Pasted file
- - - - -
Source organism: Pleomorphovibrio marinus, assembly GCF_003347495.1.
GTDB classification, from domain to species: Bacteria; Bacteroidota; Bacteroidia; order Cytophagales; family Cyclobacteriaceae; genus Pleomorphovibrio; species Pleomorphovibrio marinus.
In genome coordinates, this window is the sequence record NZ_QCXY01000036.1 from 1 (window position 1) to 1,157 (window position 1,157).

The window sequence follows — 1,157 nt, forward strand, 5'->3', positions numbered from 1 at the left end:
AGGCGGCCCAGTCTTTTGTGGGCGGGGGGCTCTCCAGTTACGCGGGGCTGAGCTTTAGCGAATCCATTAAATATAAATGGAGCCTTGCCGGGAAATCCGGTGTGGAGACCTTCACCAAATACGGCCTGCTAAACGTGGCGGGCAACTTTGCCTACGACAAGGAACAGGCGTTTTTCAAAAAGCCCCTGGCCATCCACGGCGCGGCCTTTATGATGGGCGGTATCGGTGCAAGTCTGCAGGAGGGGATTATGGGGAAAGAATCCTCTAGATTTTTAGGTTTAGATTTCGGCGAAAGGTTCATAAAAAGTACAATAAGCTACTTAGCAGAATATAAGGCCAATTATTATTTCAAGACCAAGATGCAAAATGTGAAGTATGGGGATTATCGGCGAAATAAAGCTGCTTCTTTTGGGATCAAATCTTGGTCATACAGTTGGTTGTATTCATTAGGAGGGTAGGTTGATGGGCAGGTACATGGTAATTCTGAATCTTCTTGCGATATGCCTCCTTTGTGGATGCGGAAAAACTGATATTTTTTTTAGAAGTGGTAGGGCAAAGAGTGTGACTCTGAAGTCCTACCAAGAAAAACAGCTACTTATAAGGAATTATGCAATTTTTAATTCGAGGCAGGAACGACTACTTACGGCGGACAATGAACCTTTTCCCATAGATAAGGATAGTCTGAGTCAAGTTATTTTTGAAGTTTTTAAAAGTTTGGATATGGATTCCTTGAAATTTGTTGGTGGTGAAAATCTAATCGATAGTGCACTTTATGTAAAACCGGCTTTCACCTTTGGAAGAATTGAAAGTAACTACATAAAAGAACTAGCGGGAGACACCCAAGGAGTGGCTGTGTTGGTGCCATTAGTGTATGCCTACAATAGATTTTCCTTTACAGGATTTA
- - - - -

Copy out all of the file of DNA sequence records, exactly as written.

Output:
Source organism: Pleomorphovibrio marinus, assembly GCF_003347495.1.
GTDB classification, from domain to species: Bacteria; Bacteroidota; Bacteroidia; order Cytophagales; family Cyclobacteriaceae; genus Pleomorphovibrio; species Pleomorphovibrio marinus.
In genome coordinates, this window is the sequence record NZ_QCXY01000036.1 from 1 (window position 1) to 1,157 (window position 1,157).

The window sequence follows — 1,157 nt, forward strand, 5'->3', positions numbered from 1 at the left end:
AGGCGGCCCAGTCTTTTGTGGGCGGGGGGCTCTCCAGTTACGCGGGGCTGAGCTTTAGCGAATCCATTAAATATAAATGGAGCCTTGCCGGGAAATCCGGTGTGGAGACCTTCACCAAATACGGCCTGCTAAACGTGGCGGGCAACTTTGCCTACGACAAGGAACAGGCGTTTTTCAAAAAGCCCCTGGCCATCCACGGCGCGGCCTTTATGATGGGCGGTATCGGTGCAAGTCTGCAGGAGGGGATTATGGGGAAAGAATCCTCTAGATTTTTAGGTTTAGATTTCGGCGAAAGGTTCATAAAAAGTACAATAAGCTACTTAGCAGAATATAAGGCCAATTATTATTTCAAGACCAAGATGCAAAATGTGAAGTATGGGGATTATCGGCGAAATAAAGCTGCTTCTTTTGGGATCAAATCTTGGTCATACAGTTGGTTGTATTCATTAGGAGGGTAGGTTGATGGGCAGGTACATGGTAATTCTGAATCTTCTTGCGATATGCCTCCTTTGTGGATGCGGAAAAACTGATATTTTTTTTAGAAGTGGTAGGGCAAAGAGTGTGACTCTGAAGTCCTACCAAGAAAAACAGCTACTTATAAGGAATTATGCAATTTTTAATTCGAGGCAGGAACGACTACTTACGGCGGACAATGAACCTTTTCCCATAGATAAGGATAGTCTGAGTCAAGTTATTTTTGAAGTTTTTAAAAGTTTGGATATGGATTCCTTGAAATTTGTTGGTGGTGAAAATCTAATCGATAGTGCACTTTATGTAAAACCGGCTTTCACCTTTGGAAGAATTGAAAGTAACTACATAAAAGAACTAGCGGGAGACACCCAAGGAGTGGCTGTGTTGGTGCCATTAGTGTATGCCTACAATAGATTTTCCTTTACAGGATTTA